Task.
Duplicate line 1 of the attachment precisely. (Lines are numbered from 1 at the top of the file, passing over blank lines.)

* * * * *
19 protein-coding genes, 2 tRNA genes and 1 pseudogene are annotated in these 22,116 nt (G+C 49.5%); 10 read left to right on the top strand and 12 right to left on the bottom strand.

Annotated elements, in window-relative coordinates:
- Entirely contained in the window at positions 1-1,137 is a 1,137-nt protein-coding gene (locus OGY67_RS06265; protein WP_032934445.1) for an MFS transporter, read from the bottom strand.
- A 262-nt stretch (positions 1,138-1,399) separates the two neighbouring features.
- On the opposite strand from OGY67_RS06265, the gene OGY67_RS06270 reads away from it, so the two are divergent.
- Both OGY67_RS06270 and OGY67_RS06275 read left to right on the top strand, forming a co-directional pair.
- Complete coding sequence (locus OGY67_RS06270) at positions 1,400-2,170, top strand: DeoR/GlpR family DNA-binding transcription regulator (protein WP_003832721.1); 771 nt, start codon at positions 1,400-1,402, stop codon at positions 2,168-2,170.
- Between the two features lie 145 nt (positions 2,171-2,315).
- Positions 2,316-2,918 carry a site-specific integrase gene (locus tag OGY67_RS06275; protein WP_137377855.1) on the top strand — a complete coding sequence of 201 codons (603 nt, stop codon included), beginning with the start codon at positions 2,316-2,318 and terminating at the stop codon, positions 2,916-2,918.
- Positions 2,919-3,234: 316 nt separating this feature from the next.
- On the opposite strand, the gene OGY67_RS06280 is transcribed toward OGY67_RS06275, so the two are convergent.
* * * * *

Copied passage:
19 protein-coding genes, 2 tRNA genes and 1 pseudogene are annotated in these 22,116 nt (G+C 49.5%); 10 read left to right on the top strand and 12 right to left on the bottom strand.